Some parts of Australia are experiencing one of the most beautiful seasons of the year- autumn. While Brisbane glowed in 30 degree heat today, here in the Central Highlands there is no doubt that the seasons have changed. Cooler temperatures, rainfall, mists and the beauty of rust coloured leaves herald the new season.
Julia Richards is a qualified medicinal herbalist living in Yorkshire in the UK. She has been a regular feature writer for Viva 70. A collection of her excellent articles can be found in the Living Well Section of this mag. This month she looks at wellness in the season of autumn.
Harvest, falling leaves, cooler, shorter and darker days. This is Autumn, if you are in the Southern hemisphere. Taking our cue from nature, this is a season of celebration, preparation and letting go. The bounty of harvest is celebrated and traditionally food has been preserved in readiness for winter. In this current world crisis, if you have any surplus produce from your garden this is the time to google preserving recipes and hit the kitchen. It’s also more important than ever, to celebrate what we DO have. Many plants shed their leaves and create seeds for new growth in spring. Animals too start to gather and store food supplies.
Aligning our tasks, environment, diet, exercise and mind set with the seasons helps bring balance to our lives through the rhythm of the seasons and therefore helps prevent burn out and the stress that isolation may be bringing you. If you didn’t see our Spring article last October here it is. Whilst Spring was about taking action after winter’s hibernation, during Autumn we focus on reaping, that is, reflecting on our recent activities, celebrating the successes and letting go of things that no longer serve us. Our diet and exercise should focus on building resilience to prepare us for a healthy winter ahead. This is going to be vitally important this winter.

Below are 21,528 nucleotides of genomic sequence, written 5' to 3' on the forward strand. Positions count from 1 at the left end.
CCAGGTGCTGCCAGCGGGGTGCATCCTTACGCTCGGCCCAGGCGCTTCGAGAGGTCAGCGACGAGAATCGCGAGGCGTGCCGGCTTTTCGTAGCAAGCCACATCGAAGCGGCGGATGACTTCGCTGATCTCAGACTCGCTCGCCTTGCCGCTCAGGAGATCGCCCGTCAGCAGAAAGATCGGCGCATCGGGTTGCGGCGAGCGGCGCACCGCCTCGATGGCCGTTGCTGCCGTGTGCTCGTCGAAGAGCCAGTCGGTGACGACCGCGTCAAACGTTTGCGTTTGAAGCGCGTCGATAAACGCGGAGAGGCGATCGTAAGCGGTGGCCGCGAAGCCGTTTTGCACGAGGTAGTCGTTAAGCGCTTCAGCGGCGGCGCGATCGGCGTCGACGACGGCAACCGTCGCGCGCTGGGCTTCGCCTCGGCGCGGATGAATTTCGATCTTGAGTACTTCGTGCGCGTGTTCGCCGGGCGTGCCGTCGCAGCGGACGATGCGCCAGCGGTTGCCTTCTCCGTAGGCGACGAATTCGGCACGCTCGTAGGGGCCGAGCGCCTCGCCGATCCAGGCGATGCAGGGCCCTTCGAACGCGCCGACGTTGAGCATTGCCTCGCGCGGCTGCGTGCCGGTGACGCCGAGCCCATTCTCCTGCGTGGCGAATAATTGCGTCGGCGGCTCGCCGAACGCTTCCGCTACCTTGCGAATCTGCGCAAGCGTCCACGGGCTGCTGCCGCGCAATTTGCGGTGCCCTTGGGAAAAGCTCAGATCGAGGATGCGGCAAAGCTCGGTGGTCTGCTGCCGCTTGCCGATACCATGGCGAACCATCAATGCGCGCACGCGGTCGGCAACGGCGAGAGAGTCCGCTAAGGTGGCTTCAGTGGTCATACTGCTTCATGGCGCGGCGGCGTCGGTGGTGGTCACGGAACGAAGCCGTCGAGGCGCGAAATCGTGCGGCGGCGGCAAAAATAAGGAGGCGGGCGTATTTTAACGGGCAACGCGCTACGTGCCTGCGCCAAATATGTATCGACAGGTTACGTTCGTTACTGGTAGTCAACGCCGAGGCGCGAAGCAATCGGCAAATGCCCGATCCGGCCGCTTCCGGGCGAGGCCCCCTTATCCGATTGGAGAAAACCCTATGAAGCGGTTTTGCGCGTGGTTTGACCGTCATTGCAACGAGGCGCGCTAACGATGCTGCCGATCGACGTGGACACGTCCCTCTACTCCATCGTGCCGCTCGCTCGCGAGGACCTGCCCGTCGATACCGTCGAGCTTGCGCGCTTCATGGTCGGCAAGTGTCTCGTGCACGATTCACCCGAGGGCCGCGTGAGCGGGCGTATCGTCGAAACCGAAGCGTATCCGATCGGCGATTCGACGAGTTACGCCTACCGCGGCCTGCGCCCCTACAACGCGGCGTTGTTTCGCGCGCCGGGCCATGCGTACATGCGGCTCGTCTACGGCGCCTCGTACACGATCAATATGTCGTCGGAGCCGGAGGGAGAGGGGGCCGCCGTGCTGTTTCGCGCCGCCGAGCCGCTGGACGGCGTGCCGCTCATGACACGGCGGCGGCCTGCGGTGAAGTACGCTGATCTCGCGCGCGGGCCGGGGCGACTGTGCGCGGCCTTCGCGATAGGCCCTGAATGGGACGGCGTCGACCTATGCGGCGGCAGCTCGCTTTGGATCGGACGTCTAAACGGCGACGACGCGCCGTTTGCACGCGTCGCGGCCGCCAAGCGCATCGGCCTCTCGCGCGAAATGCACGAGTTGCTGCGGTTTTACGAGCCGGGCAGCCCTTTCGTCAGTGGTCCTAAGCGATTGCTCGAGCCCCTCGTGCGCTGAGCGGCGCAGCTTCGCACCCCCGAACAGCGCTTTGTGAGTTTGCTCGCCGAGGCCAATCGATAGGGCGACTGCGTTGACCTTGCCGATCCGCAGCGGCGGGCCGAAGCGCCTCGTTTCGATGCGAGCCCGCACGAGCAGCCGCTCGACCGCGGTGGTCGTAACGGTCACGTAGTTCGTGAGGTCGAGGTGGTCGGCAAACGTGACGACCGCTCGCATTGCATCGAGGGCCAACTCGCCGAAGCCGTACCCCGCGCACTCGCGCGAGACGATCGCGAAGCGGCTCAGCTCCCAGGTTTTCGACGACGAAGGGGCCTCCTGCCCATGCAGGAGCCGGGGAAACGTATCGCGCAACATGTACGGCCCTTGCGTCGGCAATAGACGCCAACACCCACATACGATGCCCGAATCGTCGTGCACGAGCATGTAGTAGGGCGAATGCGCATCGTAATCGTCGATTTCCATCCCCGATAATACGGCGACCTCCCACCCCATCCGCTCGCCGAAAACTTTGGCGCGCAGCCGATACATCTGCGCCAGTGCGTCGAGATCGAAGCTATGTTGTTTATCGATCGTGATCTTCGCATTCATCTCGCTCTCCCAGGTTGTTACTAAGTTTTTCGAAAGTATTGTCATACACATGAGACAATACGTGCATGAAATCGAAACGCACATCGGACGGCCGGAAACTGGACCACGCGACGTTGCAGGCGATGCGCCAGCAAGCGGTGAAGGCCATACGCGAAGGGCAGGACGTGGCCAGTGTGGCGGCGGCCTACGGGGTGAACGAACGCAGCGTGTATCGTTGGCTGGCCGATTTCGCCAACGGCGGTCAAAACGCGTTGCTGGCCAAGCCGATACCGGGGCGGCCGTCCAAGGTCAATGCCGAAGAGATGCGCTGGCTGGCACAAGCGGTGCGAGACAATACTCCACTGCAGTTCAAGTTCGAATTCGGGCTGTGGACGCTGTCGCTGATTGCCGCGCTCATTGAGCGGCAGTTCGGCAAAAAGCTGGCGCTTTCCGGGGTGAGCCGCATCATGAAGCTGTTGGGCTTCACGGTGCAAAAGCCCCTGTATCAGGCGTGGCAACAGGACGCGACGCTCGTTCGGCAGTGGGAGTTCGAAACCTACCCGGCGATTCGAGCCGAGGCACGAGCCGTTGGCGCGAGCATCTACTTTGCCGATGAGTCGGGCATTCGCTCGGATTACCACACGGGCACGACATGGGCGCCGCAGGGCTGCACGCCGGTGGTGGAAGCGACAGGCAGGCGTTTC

Work and life projects
In Autumn, life has finished it’s spring / summer growth spurt and everything is starting to turn inward. The cooler weather, shorter days and the current home isolation (or retreating for wellness as I like to think of it) make it an ideal time for reflection, self discovery and planning.
Things to do:
- Make time for regular reflection. This can be done by: sitting comfortably in a pleasant environment in your home or garden and thinking; going for a walk; having a bath; writing in a journal; or talking to a partner or friend ( on the phone or a video link of course) about things to keep doing, change or start anew. There are some great questions to ask yourself here.
Or simply ask yourself when life returns to ‘normal’ after this crisis, which things do you want to rush back to and which things to do want to let go of?
- Start a meditation practice. This may give you insights for new growth in Spring, after the end of lockdown or help you stay calm during this crisis. Try the apps Headspace, Calm or Deepak Chopra and Oprah’s 21 Day meditation experience.
- Start a gratitude journal. The benefits are numerous and essential in the current crisis. You can read about them For tips on keeping a gratitude journal, see here.
- Start new hobbies / projects. Make time for activities that bring you joy. Google online craft, language or subject matter courses. Lots of people are offering free or reduced fee online classes at the moment. Any supplies can be ordered online. Get googling and see what you can find.